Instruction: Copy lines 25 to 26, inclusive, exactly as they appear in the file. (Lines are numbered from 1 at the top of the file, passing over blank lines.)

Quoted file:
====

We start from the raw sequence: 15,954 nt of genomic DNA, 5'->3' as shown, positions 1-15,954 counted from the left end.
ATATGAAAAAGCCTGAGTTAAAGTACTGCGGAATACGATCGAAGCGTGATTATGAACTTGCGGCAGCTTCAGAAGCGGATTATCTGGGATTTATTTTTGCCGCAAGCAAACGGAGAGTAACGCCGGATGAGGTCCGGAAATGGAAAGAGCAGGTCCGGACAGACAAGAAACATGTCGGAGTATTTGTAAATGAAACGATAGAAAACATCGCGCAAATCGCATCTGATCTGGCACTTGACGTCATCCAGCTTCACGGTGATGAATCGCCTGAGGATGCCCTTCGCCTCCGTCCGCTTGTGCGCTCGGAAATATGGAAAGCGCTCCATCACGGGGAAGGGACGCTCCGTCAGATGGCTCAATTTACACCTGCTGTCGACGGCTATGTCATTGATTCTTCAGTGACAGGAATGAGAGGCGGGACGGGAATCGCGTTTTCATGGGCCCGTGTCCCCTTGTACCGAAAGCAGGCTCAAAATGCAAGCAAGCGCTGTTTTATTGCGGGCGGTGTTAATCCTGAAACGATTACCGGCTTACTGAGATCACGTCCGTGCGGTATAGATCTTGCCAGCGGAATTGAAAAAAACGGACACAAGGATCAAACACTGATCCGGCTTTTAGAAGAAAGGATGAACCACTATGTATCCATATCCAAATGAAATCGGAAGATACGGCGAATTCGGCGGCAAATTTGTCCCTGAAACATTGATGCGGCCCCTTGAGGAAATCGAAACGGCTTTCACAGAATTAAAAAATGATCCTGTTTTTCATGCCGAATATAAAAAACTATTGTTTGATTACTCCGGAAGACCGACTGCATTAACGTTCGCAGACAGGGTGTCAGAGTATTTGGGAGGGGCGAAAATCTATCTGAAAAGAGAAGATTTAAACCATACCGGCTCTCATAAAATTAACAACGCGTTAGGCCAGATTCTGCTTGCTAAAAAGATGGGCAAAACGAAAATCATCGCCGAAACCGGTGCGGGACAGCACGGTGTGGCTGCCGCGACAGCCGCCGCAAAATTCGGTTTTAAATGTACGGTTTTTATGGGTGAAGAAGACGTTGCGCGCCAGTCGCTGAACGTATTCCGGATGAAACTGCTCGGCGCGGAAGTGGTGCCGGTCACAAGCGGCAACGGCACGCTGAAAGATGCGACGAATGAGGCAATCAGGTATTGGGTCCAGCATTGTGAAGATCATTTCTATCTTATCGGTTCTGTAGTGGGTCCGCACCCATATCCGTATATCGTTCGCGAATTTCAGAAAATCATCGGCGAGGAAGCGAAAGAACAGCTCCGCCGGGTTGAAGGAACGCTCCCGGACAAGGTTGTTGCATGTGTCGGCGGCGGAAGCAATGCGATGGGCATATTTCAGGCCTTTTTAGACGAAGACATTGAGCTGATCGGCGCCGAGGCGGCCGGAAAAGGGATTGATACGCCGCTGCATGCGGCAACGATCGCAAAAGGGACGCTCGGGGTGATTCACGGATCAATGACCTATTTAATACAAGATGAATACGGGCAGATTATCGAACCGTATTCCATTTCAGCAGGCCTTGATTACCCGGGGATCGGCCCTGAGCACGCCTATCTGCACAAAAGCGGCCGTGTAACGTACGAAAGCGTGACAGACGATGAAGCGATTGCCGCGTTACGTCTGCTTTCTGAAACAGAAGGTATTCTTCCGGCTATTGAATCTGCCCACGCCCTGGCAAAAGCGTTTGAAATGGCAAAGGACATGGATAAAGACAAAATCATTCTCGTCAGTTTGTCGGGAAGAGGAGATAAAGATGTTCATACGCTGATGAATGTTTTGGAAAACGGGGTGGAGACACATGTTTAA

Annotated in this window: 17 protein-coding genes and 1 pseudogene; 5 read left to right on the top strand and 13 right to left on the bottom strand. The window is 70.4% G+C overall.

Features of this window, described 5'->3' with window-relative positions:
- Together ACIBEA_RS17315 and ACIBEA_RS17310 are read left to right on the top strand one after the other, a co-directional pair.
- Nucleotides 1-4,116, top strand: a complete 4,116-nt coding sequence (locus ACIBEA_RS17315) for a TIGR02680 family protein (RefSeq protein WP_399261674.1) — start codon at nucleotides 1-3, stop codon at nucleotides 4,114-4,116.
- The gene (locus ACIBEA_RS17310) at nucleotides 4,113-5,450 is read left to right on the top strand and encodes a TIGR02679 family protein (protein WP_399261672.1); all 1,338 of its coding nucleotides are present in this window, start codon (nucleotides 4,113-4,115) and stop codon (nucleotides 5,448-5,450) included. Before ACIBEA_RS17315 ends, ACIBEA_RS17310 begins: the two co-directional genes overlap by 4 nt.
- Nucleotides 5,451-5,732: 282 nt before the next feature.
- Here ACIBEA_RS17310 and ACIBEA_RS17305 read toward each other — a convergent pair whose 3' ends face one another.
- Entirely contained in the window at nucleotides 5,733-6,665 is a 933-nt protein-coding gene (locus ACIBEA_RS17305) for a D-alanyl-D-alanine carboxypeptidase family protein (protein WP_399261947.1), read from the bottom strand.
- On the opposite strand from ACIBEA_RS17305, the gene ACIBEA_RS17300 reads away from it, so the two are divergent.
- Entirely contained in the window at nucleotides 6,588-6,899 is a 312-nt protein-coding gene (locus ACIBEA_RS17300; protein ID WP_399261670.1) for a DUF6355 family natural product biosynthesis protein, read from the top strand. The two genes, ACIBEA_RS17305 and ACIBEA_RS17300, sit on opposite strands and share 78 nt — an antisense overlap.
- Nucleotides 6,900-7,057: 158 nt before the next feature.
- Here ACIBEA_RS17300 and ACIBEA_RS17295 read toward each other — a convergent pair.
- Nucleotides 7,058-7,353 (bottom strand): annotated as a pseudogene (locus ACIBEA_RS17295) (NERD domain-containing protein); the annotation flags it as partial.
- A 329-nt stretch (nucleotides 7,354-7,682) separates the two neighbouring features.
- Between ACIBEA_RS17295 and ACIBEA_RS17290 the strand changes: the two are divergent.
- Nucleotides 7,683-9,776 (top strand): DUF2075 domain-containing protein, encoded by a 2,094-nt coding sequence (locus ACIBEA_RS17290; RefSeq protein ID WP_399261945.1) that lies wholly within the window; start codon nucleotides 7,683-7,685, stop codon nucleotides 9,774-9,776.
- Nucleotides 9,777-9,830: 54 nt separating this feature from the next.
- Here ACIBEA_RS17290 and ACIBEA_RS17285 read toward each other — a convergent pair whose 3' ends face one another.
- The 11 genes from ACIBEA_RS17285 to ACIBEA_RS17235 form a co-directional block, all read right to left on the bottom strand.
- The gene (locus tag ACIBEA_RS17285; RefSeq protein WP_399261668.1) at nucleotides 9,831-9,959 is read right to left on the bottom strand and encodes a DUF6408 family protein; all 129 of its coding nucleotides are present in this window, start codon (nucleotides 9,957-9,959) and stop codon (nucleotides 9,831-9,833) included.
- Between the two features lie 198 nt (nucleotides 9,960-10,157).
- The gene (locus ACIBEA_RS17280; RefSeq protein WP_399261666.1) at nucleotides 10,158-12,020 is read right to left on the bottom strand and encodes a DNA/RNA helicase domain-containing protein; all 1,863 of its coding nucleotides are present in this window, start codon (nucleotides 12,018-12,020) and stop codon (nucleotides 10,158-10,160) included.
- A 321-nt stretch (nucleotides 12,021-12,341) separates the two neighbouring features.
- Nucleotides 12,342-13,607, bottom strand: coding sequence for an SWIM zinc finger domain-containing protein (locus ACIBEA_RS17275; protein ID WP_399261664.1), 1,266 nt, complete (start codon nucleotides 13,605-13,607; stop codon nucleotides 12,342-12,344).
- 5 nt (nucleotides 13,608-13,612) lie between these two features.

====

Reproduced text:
- A 321-nt stretch (nucleotides 12,021-12,341) separates the two neighbouring features.
- Nucleotides 12,342-13,607, bottom strand: coding sequence for an SWIM zinc finger domain-containing protein (locus ACIBEA_RS17275; protein ID WP_399261664.1), 1,266 nt, complete (start codon nucleotides 13,605-13,607; stop codon nucleotides 12,342-12,344).